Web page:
Seared Steak

       “Searing is Scientific!” With any scientific endeavor, the proper tools are essential for success. Welcome to this month’s blog post! Today, we are searing a Ribeye steak and serving it with a side of roasted potatoes and broccolini. We’ll also talk about the Maillard reaction, and how it is responsible for creating the complex flavors, aromas, and textures associated with many cooked foods.

 

 

.         One of the ways to a great steak is copper. The 11-inch Signature Frying pan from Falk Culinair cooked our Ribeye evenly (no hot spots) on the 11,000 BTU burner. The quality of this copper pan compliments the power of the Lacanche Range. It is a treat to see the range in use. The staff at headquarters regularly gets to enjoy the spoils of cooking videos, and we always learn a lot from the experience.

* Use our discount code “LacancheUSA” for 10% off full-priced item on Falk Culinair’s website

 

Heat & Meat

Steak and flavor is the desired pairing. But what is the secret? 

.         Searing is what creates the crust that gives steak its characteristic color and texture. Not only does it change the physical composition of the meat, but the process of searing induces a chemical reaction which releases new aromas and tastes. This flavor enhancement process is called the Maillard reaction and is what makes a well-seared steak much more delicious than a plain one. It occurs when amino acids and sugars naturally found in the meat are heated at a high temperature. While the Maillard reaction occurs naturally during cooking, there are several ways to optimize its effects for searing your meat:

 

  • Bring Meat to Room Temperature – Cold steaks will lower the temperature of the cooking surface when contact is made. This hinders browning and lessens the potential of the Maillard reaction. 

 

 

  • Use Medium-High Heat – The Maillard reaction is most effective at temperatures upwards of 284°F (140°C). Preheating your equipment is a must. You want to make sure your steak is introduced to that high temperature as soon as it contacts the cooking surface. The 11,000 BTU burner on medium heat will accomplish this beautifully.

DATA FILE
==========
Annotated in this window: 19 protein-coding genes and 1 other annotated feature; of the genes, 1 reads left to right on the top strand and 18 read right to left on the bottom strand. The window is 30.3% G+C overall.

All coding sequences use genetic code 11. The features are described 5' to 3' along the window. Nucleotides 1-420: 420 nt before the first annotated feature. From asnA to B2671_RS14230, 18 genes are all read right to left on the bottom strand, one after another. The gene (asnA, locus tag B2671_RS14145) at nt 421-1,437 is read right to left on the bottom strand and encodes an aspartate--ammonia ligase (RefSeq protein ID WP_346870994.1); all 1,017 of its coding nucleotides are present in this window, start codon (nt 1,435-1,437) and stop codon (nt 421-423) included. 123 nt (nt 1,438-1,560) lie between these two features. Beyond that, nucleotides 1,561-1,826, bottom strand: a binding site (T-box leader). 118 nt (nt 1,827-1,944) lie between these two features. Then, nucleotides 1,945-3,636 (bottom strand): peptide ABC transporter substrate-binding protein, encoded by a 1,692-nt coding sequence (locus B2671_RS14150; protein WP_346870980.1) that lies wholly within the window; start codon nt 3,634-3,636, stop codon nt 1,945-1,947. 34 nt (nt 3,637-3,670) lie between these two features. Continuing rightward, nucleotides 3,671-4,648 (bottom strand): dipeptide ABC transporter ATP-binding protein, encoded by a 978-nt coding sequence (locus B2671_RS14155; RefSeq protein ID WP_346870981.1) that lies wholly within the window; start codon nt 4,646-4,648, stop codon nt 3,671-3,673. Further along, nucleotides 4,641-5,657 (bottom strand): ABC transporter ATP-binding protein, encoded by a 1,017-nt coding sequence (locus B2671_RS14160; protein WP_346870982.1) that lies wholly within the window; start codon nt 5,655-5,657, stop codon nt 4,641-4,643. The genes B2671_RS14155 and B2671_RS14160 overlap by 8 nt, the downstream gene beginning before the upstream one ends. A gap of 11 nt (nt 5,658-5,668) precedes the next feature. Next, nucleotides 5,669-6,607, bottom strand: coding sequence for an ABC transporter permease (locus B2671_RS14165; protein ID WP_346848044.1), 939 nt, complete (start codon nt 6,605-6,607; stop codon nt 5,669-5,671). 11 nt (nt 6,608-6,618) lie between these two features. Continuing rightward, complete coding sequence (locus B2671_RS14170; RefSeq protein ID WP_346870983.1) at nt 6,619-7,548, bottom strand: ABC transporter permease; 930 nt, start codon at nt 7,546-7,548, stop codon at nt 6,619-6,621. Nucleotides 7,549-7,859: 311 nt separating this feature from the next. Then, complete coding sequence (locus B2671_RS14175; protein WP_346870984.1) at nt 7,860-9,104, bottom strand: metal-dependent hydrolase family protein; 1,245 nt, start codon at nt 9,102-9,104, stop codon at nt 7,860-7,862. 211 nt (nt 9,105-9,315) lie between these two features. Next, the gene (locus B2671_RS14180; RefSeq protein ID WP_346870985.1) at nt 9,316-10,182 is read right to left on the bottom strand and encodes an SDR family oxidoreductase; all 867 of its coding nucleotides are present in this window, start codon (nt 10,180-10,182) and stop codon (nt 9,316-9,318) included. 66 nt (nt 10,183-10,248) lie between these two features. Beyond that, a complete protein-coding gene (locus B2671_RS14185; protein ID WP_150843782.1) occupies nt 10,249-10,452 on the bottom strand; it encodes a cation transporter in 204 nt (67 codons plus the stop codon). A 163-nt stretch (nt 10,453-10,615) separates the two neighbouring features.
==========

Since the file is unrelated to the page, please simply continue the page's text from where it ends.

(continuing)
• Prevent Sticking – Using a thin layer of oil will help to prevent sticking and promote browning. 

 

 

  • Even Heat Distribution – This will allow for consistent, even browning and prevent sticking as well as burning of your meat. Avoid using tools that have hot spots; flavorful, brown crust can turn into a black, burnt mess if heat distribution is not properly controlled. Copper is the best heat conductor for cooking out there; it is known for heating quickly and evenly, aiding the Maillard reaction and giving the user more control over the process. It is because of this a copper pan was the tool of choice for this recipe.  

 

 

  • Limit Moisture – The Maillard reaction is influenced by several factors, including water activity. With this, you should always dry your meat before searing. Pat the steak dry to remove excess moisture from the surface. Also, salt draws out moisture, so wait to salt meat until you are ready to cook it. Too much time between salting and placing the steak on the cooking surface will interfere with the Maillard reaction. Don’t overcrowd the pan; avoid steaming or boiling the meat to achieve ideal browning. Overcrowding causes the surface of the steak to steam rather than sear.

 

  • Let It Rest – After searing, the steak should rest for at least 10 minutes to allow the juices to redistribute and the crust to set.

 

 

Watch our video to see the Millard reaction at work…

 

Seared Steak Video:

 

*Here is the recipe we adapted for the Garlic Steak Sauce as seen in the video: https://www.foodnetwork.com/recipes/trisha-yearwood/garlic-roast-beef-11926808 *Here is the recipe for the Roasted Parmesan Potatoes as seen in the video: https://moribyan.com/crispy-parmesan-roasted-potatoes/ *Roasted Broccolini was seasoned with oil, salt, and pepper to taste.

 

Remember…

.         High quality cooking creates high quality experiences. By knowing the science behind cooking, and with the proper tools, the Maillard reaction can be used to its full potential. Now you can enjoy a beautifully seared steak à la Lacanche in the comfort of your own home, by bringing your family back to the table.

 

.         Let us know how it goes in the comments below! 

 

 

REFERENCES:
https://www.seriouseats.com/what-is-maillard-reaction-cooking-science 
https://www.webstaurantstore.com/blog/3514/what-is-the-maillard-reaction.html#:~:text=Turn%20up%20the%20Temp,140%2D165%20degrees%20Celsius
https://iamafoodblog.com/how-to-cook-steak/ 

 

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